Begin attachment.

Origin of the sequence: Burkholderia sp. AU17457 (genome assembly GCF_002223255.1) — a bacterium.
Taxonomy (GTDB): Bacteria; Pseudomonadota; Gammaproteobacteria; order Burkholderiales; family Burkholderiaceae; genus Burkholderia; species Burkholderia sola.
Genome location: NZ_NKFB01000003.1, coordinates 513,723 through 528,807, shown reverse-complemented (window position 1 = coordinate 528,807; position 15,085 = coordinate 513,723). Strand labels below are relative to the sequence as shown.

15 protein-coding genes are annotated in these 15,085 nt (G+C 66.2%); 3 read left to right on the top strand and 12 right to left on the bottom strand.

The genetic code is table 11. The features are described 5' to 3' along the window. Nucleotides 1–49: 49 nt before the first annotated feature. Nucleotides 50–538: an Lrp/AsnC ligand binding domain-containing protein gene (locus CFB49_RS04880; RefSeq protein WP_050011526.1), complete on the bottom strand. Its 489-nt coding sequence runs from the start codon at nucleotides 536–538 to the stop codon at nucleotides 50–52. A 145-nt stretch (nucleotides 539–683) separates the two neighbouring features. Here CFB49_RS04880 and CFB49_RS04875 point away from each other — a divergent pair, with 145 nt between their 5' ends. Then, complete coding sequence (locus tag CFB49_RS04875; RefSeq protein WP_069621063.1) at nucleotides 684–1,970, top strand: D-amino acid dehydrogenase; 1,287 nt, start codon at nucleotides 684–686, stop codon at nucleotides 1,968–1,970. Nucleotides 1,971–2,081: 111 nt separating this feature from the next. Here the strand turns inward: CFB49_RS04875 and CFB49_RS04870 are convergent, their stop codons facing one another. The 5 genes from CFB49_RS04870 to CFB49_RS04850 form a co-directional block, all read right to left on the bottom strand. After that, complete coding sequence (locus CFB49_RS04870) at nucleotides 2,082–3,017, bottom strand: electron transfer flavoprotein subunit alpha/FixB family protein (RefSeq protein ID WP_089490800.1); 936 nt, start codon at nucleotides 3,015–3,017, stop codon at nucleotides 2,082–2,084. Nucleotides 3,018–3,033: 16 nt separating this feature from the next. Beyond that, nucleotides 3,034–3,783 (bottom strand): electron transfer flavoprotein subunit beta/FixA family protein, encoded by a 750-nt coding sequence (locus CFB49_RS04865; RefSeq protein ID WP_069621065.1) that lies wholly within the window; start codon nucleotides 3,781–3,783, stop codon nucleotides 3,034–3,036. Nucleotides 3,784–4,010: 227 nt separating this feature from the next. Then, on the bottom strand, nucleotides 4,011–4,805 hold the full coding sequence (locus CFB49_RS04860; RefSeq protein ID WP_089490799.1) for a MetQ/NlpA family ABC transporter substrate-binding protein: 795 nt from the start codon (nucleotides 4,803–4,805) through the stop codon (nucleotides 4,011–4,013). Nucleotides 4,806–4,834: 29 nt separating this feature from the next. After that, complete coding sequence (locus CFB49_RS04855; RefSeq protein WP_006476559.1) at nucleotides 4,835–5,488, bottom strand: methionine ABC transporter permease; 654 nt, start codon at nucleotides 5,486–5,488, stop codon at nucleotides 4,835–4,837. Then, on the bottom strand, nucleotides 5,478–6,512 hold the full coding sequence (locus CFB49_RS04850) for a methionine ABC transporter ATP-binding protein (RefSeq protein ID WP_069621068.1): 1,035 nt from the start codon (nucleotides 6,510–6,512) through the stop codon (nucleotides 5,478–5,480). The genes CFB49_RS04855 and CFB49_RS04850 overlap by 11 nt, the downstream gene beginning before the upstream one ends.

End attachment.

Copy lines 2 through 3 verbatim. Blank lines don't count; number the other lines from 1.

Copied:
Taxonomy (GTDB): Bacteria; Pseudomonadota; Gammaproteobacteria; order Burkholderiales; family Burkholderiaceae; genus Burkholderia; species Burkholderia sola.
Genome location: NZ_NKFB01000003.1, coordinates 513,723 through 528,807, shown reverse-complemented (window position 1 = coordinate 528,807; position 15,085 = coordinate 513,723). Strand labels below are relative to the sequence as shown.